102016Jun
6 Tips for Pain-Free Gardening

6 Tips for Pain-Free Gardening

It’s a gorgeous time of year to get outdoors and tackle some backyard projects. Gardening is a popular hobby and excellent exercise, but with many opportunities for injury and muscle strain. From planting and weeding, to building and lifting, your weekend project is a recipe for back pain, and we’re here to help.

  1. Before, during, and after your garden project, make sure you stretch. Stretching helps relieve tension in muscles to promote better movement, and will act as a countermeasure for stiffness that results from repetitive movement.
  2. Make sure to cycle between your garden areas to allow for varied movements to prevent the feeling of getting ‘stuck’.
  3. Take breaks as you need them; have a snack, hydrate, and reapply your SPF. Your body will thank you for it.
  4. For all your heavy lifting and weed pulling needs, remember the old adage—lift from your knees, not from your back. By maintaining a proper squat and/or anchoring your knee to the ground for balance, you can distribute the strain of any pulling and lifting movements more evenly while protecting the muscles in your back, using your core muscles for support. Hug the item close to your torso when lifting, slowly, and turn your whole body to change direction instead of twisting at the waist. Use the same precautions when putting things down.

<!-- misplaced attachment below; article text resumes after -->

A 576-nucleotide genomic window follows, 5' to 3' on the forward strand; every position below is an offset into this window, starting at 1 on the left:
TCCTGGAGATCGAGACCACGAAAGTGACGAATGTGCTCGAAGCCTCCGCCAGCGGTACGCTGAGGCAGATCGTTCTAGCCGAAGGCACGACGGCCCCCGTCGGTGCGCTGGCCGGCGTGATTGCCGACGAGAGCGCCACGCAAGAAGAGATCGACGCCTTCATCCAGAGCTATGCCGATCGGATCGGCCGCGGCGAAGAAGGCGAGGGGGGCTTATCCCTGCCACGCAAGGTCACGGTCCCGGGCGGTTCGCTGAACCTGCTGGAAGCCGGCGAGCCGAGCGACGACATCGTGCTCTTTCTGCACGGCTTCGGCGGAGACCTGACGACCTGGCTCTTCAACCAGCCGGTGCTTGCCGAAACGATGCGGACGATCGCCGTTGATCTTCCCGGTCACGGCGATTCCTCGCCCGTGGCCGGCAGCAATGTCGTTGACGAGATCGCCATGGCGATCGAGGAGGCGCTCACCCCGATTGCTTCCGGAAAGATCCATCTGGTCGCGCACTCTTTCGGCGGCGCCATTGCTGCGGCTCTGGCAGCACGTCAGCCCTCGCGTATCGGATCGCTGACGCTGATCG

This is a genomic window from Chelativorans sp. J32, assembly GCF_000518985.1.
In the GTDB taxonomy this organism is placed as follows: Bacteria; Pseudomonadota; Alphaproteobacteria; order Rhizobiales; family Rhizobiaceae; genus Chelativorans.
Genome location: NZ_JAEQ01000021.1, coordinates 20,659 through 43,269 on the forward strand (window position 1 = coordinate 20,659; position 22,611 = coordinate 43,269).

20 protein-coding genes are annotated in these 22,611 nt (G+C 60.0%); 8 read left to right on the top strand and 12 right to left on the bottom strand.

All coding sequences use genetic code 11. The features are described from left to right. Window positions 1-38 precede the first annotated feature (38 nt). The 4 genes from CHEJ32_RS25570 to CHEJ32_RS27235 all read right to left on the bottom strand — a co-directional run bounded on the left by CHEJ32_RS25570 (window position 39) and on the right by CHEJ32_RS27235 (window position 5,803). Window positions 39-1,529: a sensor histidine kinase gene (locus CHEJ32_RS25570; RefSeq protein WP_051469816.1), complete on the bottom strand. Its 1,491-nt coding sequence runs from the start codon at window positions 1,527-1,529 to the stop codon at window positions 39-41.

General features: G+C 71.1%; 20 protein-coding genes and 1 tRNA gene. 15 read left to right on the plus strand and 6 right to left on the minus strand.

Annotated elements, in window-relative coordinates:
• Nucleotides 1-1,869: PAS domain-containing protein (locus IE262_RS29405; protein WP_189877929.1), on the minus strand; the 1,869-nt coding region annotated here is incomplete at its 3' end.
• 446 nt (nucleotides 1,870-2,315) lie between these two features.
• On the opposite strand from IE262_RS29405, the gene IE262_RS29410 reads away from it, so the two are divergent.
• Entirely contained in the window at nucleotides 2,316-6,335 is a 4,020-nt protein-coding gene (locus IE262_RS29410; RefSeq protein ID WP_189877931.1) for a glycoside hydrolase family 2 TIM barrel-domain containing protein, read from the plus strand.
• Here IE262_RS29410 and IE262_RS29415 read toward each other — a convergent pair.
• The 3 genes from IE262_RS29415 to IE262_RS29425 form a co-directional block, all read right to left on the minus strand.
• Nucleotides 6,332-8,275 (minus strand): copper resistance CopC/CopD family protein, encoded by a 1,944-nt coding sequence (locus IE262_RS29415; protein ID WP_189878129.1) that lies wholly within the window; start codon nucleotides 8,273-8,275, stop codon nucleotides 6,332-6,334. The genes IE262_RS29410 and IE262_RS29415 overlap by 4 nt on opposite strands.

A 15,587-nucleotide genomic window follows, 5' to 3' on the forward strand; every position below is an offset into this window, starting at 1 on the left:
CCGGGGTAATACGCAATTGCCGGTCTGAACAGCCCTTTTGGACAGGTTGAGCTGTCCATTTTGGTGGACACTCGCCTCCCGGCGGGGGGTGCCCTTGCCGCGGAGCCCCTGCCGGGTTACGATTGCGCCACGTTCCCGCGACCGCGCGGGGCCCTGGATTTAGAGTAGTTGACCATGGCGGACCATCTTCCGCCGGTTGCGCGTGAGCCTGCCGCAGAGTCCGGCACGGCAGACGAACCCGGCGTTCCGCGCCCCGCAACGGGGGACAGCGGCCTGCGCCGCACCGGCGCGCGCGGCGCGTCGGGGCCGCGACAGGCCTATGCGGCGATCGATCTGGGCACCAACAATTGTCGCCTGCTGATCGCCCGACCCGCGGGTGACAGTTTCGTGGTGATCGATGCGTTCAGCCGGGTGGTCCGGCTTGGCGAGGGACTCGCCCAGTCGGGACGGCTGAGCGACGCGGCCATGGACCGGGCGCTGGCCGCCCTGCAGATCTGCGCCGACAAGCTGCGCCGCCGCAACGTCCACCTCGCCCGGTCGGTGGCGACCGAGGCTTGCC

5. Take care not to overfill yard waste bags past your capacity to move them, and use a wheelbarrow whenever possible to make moving heavy bulk less effort for your muscles. Also, keep your tools and items near you to prevent strain of over-extending by reaching too far.
  6. Finally, as a reward for your hard day’s work, a heating pad or cold pack paired with a topical analgesic will do wonders for anything sore.

Soreness and pain resulting from physical labour and exercise may sometimes be indicative of strain or injury. Consider physiotherapy if your pain increase or worsens, or for strengthening exercises to support your vulnerable areas. Your physiotherapist can also suggest modifications to your work that will protect against further injury. To help your muscles recover, you may also consider a session of massage therapy to help soothe and correct any damages you may have incurred.